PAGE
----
Installation - The White Cube Gallery, London
Insult to Injury: the Marriage of Reason and Squalor
In this work, the brothers purchased a rare and complete set of Goya's etchings made from his original plates, The Disasters of War (1810-1820) and "reworked and improved" them by adding clown and puppy heads to each of the victims, painting directly onto the original images. Goya was the first artist of the modern era to depict real terror and torture amongst his human subjects. Art critic Matthew Collings described Goya as the father of modern art, in that he was the "father of shocks". This explains the brothers' fascination with him, as Jake noted, "He's the artist who represents that kind of expressionistic struggle of the Enlightenment with the Ancién Regime. So it's kind of nice to kick its underbelly. Because he has a predilection for violence under the aegis of a moral framework. There's so much pleasure in his work". The brothers' use of Goya's works also grounds them within a canon of avant-garde artists who look back to look forward. Goya himself worked from Velazquez, and Goya's Bacchus (1778) can be seen in the background of Manet's Emile Zola (1868).
Such an appropriation of a known artist's work is nothing new. In 1953, Robert Rauschenberg removed every trace from a crayon, pencil and charcoal sketch to produce Erased de Kooning Drawing. In doing so, he explored how far one could push an object from its origins and still have it retain its power. He took the work of one of his idols and literally erased it in a way that questioned whether art could be created through the act of destruction. With this act, Performance Art was born, and here the Chapmans do the same, reframing Goya's etchings for a contemporary audience. In altering the work of another artist, the brothers are realizing the destructive element that they believe is at the heart of artistic progress. They said: "All works of art are destructive by their nature, because they destroy what precedes them".
The reception of the piece was varied, Brian Sewell, an art critic with a renowned hatred of conceptualism, said the piece was "an absurd work of absolutely no distinction". On the other hand, the work won the Chapmans their first major art prize; the £25,000 Charles Wollaston Award for the most distinguished work in the Royal Academy summer exhibition. The brothers received the accolade with irreverence, with Dinos noting that, "People seemed to be allergic to giving us prizes. Hopefully now we're going to be inundated with prizes. We want to win everything from Crufts [a British dog show] to best rose at the flower show".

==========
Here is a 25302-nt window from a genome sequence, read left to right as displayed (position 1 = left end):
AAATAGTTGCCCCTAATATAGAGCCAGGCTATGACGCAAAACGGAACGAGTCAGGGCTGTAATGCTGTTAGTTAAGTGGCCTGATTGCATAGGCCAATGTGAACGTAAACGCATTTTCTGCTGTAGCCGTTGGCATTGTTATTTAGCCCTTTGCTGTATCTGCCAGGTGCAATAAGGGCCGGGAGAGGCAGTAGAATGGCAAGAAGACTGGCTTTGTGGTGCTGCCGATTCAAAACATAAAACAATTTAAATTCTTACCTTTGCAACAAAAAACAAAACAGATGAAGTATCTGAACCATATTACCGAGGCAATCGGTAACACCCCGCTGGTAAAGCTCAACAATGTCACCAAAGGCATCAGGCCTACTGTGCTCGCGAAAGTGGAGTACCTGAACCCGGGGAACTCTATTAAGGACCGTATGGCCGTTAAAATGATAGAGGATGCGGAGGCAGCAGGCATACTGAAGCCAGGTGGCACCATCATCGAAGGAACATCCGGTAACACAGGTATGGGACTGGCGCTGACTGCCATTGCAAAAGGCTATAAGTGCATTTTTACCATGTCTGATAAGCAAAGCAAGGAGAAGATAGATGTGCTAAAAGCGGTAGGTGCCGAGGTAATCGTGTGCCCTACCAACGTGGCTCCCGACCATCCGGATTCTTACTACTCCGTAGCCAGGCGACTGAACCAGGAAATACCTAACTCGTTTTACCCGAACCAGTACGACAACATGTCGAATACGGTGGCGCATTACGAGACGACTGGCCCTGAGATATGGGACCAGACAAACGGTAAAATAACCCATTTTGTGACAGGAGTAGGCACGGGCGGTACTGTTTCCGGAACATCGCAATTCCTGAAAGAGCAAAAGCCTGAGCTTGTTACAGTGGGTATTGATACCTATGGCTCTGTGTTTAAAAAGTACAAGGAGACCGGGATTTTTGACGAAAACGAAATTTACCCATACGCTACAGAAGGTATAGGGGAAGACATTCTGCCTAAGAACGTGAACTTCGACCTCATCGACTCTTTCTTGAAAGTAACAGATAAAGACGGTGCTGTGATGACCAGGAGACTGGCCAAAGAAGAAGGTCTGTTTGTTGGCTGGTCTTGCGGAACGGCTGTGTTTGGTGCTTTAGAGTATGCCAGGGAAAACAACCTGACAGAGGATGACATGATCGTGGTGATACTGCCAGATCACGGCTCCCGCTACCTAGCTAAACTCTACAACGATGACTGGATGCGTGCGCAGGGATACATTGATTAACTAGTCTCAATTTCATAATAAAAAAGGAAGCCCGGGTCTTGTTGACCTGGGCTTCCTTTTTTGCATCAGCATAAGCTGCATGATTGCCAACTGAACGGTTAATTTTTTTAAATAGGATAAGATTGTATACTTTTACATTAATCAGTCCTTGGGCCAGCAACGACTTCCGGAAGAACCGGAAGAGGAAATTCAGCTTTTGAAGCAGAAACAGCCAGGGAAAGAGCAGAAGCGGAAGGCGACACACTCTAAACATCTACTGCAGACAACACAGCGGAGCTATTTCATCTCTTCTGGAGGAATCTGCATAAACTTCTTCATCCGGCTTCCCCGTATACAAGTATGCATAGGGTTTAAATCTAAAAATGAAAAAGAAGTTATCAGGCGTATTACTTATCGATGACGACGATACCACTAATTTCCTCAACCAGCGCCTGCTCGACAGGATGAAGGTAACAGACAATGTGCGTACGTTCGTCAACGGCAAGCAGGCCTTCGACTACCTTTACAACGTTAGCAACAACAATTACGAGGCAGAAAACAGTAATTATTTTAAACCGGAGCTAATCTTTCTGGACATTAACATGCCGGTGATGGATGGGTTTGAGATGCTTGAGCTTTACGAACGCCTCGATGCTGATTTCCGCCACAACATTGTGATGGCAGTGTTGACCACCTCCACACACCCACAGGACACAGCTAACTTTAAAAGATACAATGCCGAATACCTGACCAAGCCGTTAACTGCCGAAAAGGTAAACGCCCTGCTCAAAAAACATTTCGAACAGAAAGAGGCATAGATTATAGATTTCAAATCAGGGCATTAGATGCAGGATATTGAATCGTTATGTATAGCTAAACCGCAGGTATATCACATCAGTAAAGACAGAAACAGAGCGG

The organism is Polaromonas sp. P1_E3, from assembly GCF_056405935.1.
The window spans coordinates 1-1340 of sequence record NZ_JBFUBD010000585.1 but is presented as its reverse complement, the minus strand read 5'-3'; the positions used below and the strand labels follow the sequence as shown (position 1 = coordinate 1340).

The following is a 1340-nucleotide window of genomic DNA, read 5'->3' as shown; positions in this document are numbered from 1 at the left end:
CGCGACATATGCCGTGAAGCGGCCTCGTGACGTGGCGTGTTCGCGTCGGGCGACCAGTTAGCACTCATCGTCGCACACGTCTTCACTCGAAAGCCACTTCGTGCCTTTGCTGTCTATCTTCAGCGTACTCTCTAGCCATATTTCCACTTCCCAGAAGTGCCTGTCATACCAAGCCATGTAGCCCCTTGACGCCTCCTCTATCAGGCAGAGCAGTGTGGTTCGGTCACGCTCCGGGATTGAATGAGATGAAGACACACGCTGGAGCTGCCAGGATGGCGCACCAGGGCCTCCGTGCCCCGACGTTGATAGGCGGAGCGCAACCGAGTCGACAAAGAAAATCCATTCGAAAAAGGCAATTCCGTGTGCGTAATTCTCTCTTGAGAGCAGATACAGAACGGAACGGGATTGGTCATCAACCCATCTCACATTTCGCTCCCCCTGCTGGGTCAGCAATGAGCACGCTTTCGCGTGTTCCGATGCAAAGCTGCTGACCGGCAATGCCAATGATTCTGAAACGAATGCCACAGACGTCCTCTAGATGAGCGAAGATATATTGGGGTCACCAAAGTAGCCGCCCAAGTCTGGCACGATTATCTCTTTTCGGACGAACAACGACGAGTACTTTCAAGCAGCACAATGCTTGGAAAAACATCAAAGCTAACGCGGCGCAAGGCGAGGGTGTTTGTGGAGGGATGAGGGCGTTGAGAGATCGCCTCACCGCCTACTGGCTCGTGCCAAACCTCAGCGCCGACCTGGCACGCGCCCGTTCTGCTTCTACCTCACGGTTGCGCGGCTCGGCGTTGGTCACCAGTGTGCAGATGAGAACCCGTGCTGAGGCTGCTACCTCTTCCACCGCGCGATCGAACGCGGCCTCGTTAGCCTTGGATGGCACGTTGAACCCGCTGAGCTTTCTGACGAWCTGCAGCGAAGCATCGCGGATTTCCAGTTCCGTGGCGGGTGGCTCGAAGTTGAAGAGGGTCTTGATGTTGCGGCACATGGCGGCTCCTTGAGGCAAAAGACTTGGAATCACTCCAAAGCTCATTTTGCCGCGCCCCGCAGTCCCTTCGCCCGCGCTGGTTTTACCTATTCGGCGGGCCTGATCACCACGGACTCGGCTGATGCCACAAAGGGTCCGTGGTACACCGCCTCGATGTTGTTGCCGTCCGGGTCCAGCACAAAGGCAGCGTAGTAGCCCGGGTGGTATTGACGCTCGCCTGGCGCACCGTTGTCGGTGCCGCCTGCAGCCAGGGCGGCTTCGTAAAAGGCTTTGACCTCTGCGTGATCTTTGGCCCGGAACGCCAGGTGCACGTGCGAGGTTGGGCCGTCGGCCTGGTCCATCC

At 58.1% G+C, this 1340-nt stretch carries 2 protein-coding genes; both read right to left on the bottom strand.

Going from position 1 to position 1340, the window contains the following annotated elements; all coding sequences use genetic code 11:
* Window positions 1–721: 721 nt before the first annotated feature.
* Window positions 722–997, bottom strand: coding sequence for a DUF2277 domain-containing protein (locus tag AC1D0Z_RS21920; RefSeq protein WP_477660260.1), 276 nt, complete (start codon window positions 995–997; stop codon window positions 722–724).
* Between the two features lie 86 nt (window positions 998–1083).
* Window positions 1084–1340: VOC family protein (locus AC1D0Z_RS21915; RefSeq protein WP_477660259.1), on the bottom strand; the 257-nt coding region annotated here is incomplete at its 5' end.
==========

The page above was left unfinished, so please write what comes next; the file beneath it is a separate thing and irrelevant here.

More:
Original Goya plates altered with ink - Modern Art Oxford
If Hitler had been a hippy how happy would we be
The original watercolor, painted by Adolf Hitler, shows a picturesque scene of civic architecture and is thought to have been produced in the years between 1908 and 1914 when he tried to forge a career as an artist, with little success. The work has been embellished by the Chapman brothers who added the sun, clouds, and brightly colored sunbeams that fill the sky. This is one of 13 watercolors by Hitler that they treated in this way in a bid to "prettify" them.
In its most obvious reading, this is the Chapman brothers disrespecting Hitler as an artist by destroying his work with the additional of mere doodles, but the piece also plays with the notion of power and history in art. The Chapmans said that in taking their own paintbrushes to the work, they could "erase history"; that examining the work on its own was "very disturbing", but the act of defacing it "subordinated the metaphysical value of its evil". Dinos added: "Some people's argument was that whilst Hitler was making these, he was still a normal human being and that if he had gone to art school, he wouldn't have been this terrible tyrant. And we thought that if we could jump in at that point, and ruin that notion of him, then it is a way of kicking someone where they can't defend themself. We are going to get hold of everything he has ever done and change it, so he won't be rescuable.. The idea of Hitler turning in his grave because we painted rainbows on his pictures is fantastically pleasurable."
Altered watercolor on paper - The White Cube, London